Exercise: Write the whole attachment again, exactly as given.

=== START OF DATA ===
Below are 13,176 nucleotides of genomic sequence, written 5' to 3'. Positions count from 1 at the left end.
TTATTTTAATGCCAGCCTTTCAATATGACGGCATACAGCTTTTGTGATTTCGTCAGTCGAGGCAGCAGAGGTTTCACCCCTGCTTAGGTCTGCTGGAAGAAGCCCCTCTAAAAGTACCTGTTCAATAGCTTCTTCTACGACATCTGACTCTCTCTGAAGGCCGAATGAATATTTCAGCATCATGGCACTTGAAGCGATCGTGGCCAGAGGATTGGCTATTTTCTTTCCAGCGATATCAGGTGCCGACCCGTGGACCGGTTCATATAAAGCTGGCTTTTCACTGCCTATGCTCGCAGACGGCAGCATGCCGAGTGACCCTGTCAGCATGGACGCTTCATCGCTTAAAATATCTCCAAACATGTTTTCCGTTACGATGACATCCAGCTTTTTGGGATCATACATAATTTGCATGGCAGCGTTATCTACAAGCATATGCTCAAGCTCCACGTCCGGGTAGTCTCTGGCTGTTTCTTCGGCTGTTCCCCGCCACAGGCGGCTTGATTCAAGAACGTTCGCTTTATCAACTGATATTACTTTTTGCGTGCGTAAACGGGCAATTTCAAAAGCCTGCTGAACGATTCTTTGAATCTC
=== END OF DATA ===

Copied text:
Below are 13,176 nucleotides of genomic sequence, written 5' to 3'. Positions count from 1 at the left end.
TTATTTTAATGCCAGCCTTTCAATATGACGGCATACAGCTTTTGTGATTTCGTCAGTCGAGGCAGCAGAGGTTTCACCCCTGCTTAGGTCTGCTGGAAGAAGCCCCTCTAAAAGTACCTGTTCAATAGCTTCTTCTACGACATCTGACTCTCTCTGAAGGCCGAATGAATATTTCAGCATCATGGCACTTGAAGCGATCGTGGCCAGAGGATTGGCTATTTTCTTTCCAGCGATATCAGGTGCCGACCCGTGGACCGGTTCATATAAAGCTGGCTTTTCACTGCCTATGCTCGCAGACGGCAGCATGCCGAGTGACCCTGTCAGCATGGACGCTTCATCGCTTAAAATATCTCCAAACATGTTTTCCGTTACGATGACATCCAGCTTTTTGGGATCATACATAATTTGCATGGCAGCGTTATCTACAAGCATATGCTCAAGCTCCACGTCCGGGTAGTCTCTGGCTGTTTCTTCGGCTGTTCCCCGCCACAGGCGGCTTGATTCAAGAACGTTCGCTTTATCAACTGATATTACTTTTTGCGTGCGTAAACGGGCAATTTCAAAAGCCTGCTGAACGATTCTTTGAATCTC